The 9th Circuit Court of Appeals issued a heavy blow to the CBD market Monday when by denying to review a rule it left Cannabidiol (CBD) to stand a Schedule 1 controlled substance, per the DEA’s 2016 memorandum.
The court’s three-judge panel ruled against the Hemp Industries Association, stating that they could not petition the court for a rule change because they failed to comment during the rule’s ANPRM in July 2011. Because of that, the court says they are barred by statute from raising an argument on judicial review and their petition for such review was denied.
According to the ruling, the Agricultural Act of 2014 protects industrial hemp growth for research purposes only under an agricultural pilot program or for academic research. Such growth is allowed by an institution of higher education or the state department– and not for profit.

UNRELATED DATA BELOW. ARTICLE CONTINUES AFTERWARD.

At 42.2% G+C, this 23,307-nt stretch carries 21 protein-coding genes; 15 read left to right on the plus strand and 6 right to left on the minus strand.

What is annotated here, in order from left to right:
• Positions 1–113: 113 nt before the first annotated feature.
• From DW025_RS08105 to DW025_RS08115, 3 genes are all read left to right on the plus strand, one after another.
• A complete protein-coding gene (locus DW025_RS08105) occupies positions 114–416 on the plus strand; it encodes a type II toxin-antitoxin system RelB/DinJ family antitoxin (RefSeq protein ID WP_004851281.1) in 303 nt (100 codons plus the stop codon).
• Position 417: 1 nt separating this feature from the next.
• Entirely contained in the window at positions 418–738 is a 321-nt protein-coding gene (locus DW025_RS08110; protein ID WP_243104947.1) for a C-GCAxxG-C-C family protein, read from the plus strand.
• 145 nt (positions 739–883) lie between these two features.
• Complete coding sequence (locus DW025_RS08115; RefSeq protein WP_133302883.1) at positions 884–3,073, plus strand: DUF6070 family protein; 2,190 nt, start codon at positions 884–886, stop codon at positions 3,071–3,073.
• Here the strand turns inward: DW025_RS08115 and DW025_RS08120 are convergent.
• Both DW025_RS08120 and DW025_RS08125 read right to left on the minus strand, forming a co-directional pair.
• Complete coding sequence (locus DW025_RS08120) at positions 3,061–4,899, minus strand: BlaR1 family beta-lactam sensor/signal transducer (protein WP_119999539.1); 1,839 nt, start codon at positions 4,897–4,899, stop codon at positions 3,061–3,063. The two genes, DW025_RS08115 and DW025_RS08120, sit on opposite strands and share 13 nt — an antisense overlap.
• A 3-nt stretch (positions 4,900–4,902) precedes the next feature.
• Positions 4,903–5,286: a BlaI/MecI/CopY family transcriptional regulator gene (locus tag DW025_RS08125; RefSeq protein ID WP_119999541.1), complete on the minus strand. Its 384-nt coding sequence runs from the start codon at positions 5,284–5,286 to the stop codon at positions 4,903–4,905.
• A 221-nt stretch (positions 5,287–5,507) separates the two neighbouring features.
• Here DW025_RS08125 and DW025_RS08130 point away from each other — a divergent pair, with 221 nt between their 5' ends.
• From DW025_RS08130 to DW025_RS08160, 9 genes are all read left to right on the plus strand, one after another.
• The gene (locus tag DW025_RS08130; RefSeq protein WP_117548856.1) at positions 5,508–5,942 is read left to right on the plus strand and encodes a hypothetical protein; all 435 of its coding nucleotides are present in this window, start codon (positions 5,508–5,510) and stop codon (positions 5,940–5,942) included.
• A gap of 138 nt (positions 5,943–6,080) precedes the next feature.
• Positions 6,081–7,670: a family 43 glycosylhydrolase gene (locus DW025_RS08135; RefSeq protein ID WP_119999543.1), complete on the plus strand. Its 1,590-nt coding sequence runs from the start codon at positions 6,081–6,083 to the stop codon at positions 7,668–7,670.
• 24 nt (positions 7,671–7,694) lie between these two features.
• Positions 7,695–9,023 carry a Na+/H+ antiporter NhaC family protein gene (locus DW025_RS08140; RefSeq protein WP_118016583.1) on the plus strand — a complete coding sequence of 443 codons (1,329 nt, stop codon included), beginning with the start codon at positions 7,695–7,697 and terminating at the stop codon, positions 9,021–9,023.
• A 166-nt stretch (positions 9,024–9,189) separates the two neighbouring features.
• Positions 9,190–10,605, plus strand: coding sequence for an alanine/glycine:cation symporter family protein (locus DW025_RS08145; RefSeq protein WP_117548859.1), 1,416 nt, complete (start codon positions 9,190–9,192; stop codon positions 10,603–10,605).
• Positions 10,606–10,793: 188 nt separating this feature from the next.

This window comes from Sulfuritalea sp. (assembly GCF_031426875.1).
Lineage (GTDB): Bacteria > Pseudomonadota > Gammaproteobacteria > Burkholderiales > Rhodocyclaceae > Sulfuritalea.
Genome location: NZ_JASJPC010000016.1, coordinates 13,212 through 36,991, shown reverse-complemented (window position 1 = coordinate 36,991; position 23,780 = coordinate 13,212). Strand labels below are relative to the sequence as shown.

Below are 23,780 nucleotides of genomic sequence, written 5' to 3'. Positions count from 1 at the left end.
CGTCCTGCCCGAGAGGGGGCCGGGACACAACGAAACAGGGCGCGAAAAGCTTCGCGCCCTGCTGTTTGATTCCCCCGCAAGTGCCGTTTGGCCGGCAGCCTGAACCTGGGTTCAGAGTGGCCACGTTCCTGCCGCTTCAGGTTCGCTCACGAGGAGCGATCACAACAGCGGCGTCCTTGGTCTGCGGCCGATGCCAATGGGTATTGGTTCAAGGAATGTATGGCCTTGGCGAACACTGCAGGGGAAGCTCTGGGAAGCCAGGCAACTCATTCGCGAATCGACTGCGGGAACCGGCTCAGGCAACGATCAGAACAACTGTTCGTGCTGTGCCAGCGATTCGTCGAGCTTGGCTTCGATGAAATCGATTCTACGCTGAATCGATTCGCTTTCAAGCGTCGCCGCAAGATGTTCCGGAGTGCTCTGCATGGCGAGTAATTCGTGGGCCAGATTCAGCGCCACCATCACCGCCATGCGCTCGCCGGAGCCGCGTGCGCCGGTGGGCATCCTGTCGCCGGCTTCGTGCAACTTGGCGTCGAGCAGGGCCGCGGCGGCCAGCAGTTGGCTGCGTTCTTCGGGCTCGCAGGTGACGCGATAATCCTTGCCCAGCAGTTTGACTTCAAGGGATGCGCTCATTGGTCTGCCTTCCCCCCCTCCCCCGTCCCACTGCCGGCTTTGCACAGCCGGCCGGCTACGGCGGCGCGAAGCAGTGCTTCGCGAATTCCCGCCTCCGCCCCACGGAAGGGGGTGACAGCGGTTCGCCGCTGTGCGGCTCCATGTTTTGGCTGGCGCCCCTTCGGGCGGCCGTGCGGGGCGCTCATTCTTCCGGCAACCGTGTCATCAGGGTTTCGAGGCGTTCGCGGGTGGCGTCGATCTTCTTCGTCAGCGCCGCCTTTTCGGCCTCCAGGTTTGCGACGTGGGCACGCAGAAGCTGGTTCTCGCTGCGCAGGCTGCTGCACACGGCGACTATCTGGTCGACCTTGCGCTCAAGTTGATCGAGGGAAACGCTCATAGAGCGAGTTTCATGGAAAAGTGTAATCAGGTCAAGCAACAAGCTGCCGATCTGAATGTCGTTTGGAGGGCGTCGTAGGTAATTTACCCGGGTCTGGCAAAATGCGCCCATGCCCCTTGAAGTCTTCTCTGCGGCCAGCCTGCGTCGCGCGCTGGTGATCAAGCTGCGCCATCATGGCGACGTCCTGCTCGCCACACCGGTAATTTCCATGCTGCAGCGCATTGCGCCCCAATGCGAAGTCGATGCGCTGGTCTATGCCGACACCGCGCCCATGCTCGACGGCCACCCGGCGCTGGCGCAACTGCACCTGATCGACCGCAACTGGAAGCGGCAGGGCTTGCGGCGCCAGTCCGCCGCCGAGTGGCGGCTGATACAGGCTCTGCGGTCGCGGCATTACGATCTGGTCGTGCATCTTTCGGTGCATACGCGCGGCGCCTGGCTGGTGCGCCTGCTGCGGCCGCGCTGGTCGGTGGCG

According to trade publication Hemp Industry Daily, the petitioners plan to appeal the ruling. The article also noted the HIA and associated petitioners have 45 days to request a second look at the case, after which time the Supreme Court would be the final resort.
The HIA argument is that by declaring CBD as being a Schedule 1 drug, the DEA scheduled a new substance– which requires Congressional approval. The court rules that no comment in the ANPRM raised that question, meaning the right to question about that basis was waived.
The court also rejected a long-held belief that the Agricultural Act of 2014 supersedes the DEA ruling.
HIA insisted a question raised by a private citizen adequately raised their concerns, about whether “100% pure cannabidiol by itself” was included. The court ruled that the DEA’s response of changing the definition to include such products “put this question to rest.”
The court said the Act preempts the potential conflict with the Controlled Substances Act, and therefor the DEA rule is not a violation.
This decision means that states now allowing the sale of CBD, operate in violation of the same federal law as states that allow the sale of medical or recreational marijuana.